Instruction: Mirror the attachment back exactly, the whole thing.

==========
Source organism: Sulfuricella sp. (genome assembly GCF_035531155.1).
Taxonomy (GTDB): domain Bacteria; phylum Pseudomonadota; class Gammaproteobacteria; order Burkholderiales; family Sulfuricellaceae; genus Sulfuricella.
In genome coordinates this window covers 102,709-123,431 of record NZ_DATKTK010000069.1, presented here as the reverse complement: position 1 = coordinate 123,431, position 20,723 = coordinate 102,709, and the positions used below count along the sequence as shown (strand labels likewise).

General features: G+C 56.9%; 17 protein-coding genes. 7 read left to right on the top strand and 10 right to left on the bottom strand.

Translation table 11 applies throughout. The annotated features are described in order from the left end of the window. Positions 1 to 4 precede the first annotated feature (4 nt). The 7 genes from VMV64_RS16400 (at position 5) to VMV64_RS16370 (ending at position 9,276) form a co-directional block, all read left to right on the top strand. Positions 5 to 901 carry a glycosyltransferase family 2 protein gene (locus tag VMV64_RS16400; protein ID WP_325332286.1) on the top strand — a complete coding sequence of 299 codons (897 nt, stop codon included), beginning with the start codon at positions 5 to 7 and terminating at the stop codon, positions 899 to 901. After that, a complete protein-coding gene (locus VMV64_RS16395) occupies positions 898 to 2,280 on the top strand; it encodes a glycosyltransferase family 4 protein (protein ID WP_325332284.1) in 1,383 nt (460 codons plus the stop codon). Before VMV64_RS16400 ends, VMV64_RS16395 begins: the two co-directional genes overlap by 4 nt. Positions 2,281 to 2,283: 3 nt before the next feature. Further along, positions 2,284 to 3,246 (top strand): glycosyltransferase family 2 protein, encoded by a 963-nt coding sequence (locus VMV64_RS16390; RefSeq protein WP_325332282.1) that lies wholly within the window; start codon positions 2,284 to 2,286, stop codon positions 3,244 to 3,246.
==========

Source organism: Sulfuricella sp. (genome assembly GCF_035531155.1).
Taxonomy (GTDB): domain Bacteria; phylum Pseudomonadota; class Gammaproteobacteria; order Burkholderiales; family Sulfuricellaceae; genus Sulfuricella.
In genome coordinates this window covers 102,709-123,431 of record NZ_DATKTK010000069.1, presented here as the reverse complement: position 1 = coordinate 123,431, position 20,723 = coordinate 102,709, and the positions used below count along the sequence as shown (strand labels likewise).

General features: G+C 56.9%; 17 protein-coding genes. 7 read left to right on the top strand and 10 right to left on the bottom strand.

Translation table 11 applies throughout. The annotated features are described in order from the left end of the window. Positions 1 to 4 precede the first annotated feature (4 nt). The 7 genes from VMV64_RS16400 (at position 5) to VMV64_RS16370 (ending at position 9,276) form a co-directional block, all read left to right on the top strand. Positions 5 to 901 carry a glycosyltransferase family 2 protein gene (locus tag VMV64_RS16400; protein ID WP_325332286.1) on the top strand — a complete coding sequence of 299 codons (897 nt, stop codon included), beginning with the start codon at positions 5 to 7 and terminating at the stop codon, positions 899 to 901. After that, a complete protein-coding gene (locus VMV64_RS16395) occupies positions 898 to 2,280 on the top strand; it encodes a glycosyltransferase family 4 protein (protein ID WP_325332284.1) in 1,383 nt (460 codons plus the stop codon). Before VMV64_RS16400 ends, VMV64_RS16395 begins: the two co-directional genes overlap by 4 nt. Positions 2,281 to 2,283: 3 nt before the next feature. Further along, positions 2,284 to 3,246 (top strand): glycosyltransferase family 2 protein, encoded by a 963-nt coding sequence (locus VMV64_RS16390; RefSeq protein WP_325332282.1) that lies wholly within the window; start codon positions 2,284 to 2,286, stop codon positions 3,244 to 3,246.